They are planning to do more to let the victims' families know they are not alone.
A group of sixth graders met with the school rabbi at the day school to discuss their feelings and ways they can help ease the pain of the families in Newtown.
"We all have younger siblings or daughters or sons and we don't know what it's like to lose them, but we can imagine," Jesse Abed, a sixth grader, said.
Jesse and his friend Alexa used social media to encourage their friends to wear green and white to school on Monday, to support the students and teachers at the Sandy Hook Elementary school.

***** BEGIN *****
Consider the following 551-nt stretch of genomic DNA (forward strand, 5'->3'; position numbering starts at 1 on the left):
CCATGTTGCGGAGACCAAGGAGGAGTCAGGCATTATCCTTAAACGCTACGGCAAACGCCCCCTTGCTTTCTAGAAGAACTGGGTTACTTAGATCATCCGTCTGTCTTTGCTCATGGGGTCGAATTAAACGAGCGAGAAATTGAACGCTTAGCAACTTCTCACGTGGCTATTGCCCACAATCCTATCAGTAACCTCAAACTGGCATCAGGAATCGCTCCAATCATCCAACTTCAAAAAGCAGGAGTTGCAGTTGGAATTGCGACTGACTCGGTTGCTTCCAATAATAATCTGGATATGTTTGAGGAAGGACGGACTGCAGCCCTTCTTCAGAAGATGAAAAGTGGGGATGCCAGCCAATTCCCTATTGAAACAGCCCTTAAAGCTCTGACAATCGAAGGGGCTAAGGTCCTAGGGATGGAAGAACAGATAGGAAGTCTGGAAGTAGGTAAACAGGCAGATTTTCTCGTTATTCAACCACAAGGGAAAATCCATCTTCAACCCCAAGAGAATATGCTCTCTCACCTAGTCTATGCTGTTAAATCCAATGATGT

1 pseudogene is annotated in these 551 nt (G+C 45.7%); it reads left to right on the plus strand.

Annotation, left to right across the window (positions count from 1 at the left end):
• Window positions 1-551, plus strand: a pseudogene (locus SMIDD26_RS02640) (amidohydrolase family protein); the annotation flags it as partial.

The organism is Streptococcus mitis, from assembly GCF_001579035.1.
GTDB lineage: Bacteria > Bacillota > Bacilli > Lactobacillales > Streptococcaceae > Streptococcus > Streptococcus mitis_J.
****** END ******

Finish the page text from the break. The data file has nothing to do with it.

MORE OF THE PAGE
"I wanted to help the families and show them we respect them and they're not alone," Alexa Wanderman said.
The 400 students at the Jewish day school said a special prayer at morning services for the Newtown community.
"May your presence be felt among all those who are grieving," Rabbi Fred Elias said.
And other students plan to mail letters, send gifts, and travel with their families up to Newtown to offer their condolences and support.
"I want to do as much as I can to make them feel just a little bit better," Abed said.
The school's spiritual leaders are encouraging students to do more, to reach out to strangers during their darkest days.
"Despite this tragedy, we can, with our collective efforts, repair our world," Elias said.
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